• 19 August 2013: The home of a Nigerian man  in Loyalist East Belfast was vandalised and daubed in racist graffiti in an overnight attack. A window and a door pane were broken at the rented property, with ‘No Blacks’ painted several times on the front of the house. Although a resident of Belfast for eight years, the 27-year-old Nigerian national had only been living at the residence for a few days before the attack. Speaking to UTV News, the man expressed his desire to move out of the property in the aftermath, saying, ‘It feels horrible. I’ve been living in Belfast for eight years and I’ve never experienced anything like this before. It’s scary to be honest. Ever since I moved here, I have been working every day. To experience something like this it just makes you want to move out. They should be ashamed of themselves. Being a black human person living in Belfast, if that’s a crime, that’s the only crime I’ve committed.’ (UTV News, 19 August 2013)


  • 18 August 2013: A number of cars, a wall and a flat were daubed in racist graffiti in the Loyalist Coolcush Court and Lisnaclin Court areas of Dungannon. Inspector Jamieson of the  PSNI, treating the incident as a hate crime, condemned the attack and appealed for witnesses, saying, ‘This is a mindless and shameful attack on innocent members of the community and I would urge anyone with information to come forward.’ (Tyrone Times, 23 August 2013)


  • 17 August 2013: A male parking attendant in the Market Street area of Armagh was racially abused and  pushed by a man. The victim, who had worked in the city for several months, was offered support by the Northern Ireland Council for Ethnic Minorities (NICEM) following the attack. (Ulster Gazette, 22 August 2013)


  • 10 June, 2013: Two men, including a footballer who had played for the Northern Ireland junior international team, were jailed for a racist attack on a Polish man, Damien Wesolowski, in East Belfast. On 13 July 2011, the two men – Ryan Newberry (23), a Glentoran footballer, and David Wilton (25) – vandalised the house of Mr Wesolowski, kicking in the front door of the property and smashing a window. They then chased the victim from his home into the street where they left him lying semi-conscious after assaulting him. Mr Wesolowski, who had been beaten about the head and face, sustained serious injuries – including lacerations to the nose and mouth, suspected fractures and  bruising. Sentencing the pair, the judge concluded the attack had ‘severe racist and sectarian overtones’. Newberry and Wilton were sentenced to 18 months and 21 months respectively. (BBC News, 10 June 2013)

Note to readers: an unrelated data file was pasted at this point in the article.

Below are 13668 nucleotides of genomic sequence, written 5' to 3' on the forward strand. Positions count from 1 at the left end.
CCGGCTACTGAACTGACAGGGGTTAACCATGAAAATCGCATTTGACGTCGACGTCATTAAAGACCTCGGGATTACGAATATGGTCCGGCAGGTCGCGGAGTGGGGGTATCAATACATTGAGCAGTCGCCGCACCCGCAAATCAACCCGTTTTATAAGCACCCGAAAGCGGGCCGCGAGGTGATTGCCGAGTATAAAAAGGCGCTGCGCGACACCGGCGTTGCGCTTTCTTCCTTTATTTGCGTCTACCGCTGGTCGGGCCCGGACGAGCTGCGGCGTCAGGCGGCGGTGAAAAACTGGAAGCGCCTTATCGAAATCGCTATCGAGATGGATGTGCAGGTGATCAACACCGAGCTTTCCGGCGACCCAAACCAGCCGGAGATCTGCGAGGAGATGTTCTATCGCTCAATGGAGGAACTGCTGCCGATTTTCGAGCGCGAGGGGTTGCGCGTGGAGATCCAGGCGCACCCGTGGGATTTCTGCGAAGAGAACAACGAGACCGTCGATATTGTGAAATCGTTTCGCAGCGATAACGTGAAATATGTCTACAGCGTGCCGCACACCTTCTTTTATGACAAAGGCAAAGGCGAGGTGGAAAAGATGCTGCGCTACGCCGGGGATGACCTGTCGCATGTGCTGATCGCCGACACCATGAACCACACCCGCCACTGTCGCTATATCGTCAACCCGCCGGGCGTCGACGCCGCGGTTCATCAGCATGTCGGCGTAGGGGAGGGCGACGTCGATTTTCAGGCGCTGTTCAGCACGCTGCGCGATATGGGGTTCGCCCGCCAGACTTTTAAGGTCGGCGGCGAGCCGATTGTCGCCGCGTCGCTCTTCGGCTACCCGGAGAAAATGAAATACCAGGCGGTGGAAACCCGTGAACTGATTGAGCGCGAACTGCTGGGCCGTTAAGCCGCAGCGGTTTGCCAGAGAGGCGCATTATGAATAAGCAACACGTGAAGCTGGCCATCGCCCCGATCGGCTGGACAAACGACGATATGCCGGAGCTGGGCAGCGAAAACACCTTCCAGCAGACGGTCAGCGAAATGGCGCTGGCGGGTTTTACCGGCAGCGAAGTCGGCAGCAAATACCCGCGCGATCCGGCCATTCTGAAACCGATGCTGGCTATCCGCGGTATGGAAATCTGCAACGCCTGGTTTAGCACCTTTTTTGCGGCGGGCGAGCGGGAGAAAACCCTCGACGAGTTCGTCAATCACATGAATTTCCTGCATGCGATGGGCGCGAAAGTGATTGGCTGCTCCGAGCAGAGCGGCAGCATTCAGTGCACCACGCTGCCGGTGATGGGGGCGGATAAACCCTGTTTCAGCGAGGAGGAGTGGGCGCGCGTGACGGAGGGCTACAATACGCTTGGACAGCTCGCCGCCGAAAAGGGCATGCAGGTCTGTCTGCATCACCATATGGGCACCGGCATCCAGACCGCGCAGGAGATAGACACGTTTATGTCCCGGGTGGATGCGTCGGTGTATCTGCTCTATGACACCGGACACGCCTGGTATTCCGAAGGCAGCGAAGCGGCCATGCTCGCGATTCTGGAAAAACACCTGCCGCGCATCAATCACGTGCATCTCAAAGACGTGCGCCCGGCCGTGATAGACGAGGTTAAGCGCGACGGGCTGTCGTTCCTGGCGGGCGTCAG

• 23 May, 2013: The day after the murder of Lee Rigby, the Belfast Islamic Centre was subject to a paint-bomb attack. According to witnesses, two teenage boys were seen running from the scene, in Wellington Park, at approximately 10pm. The PSNI treatied the incident as a hate crime. (Newsletter, 24 May 2013)



© The Institute of Race Relations
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Is the EU turning its back on victims of hate crime? (AI press release)

11/12/2013- The European Union (EU) could strengthen national responses to effectively combat hate crime by reviewing its current legislation, standards, and policies. However, it seems that the political will to do so is in short supply, Amnesty International has said. Last Friday, the EU's Justice and Home Affairs (JHA) Council adopted conclusions on hate crime that failed to firmly commit to ending flawed and inadequate national laws and practices on hate crime within its borders. "Recent incidents of hate crime across member states, such as the wave of racist attacks against migrants in Bulgaria, and violence experienced on a daily basis by Lesbian, Gay, Bisexual and Transgender and Intersex (LGBTI) people, clearly show the urgent need for EU action to protect victims," said Nicolas Beger, Director of Amnesty International's European Institutions Office.

In order to fully tackle the causes, stamp out this most violent manifestation of discrimination, and bring justice to hate crime victims, the discriminatory motive and nature of hate crimes must be recognised and responded to by specific national legislation. The EU has a key role in ensuring national legislation is effective and fully implemented. "Too often, we see little to no action by member states' authorities to thoroughly acknowledge, investigate and prosecute the hate motive behind these attacks. Friday's conclusions failed to put forward concrete EU measures to help combat hate crime in member states, and protect the victims", added Beger.

Amnesty International is concerned by the effectiveness of the existing EU Framework Decision to Combat Racism and Xenophobia (2008/913/JHA), to date the EU's only instrument on hate crime. It does not cover hate crimes beyond those on the grounds of race and ethnicity, focuses on criminalising hate speech over addressing violent acts, and provides no guidance on investigation and prosecution of such acts. "The Council and the European Commission must act immediately to upgrade EU standards to define and integrate hate crime within its broader anti-discrimination polices, and support robust national responses to hate crime. Empty calls on member states provide no added value." As Greece prepares to take over the EU presidency in January 2014, it must ensure that the EU takes the lead in ensuring that member states effectively unmask all hate motives, prosecute the perpetrators, and protect the victims of hate crimes.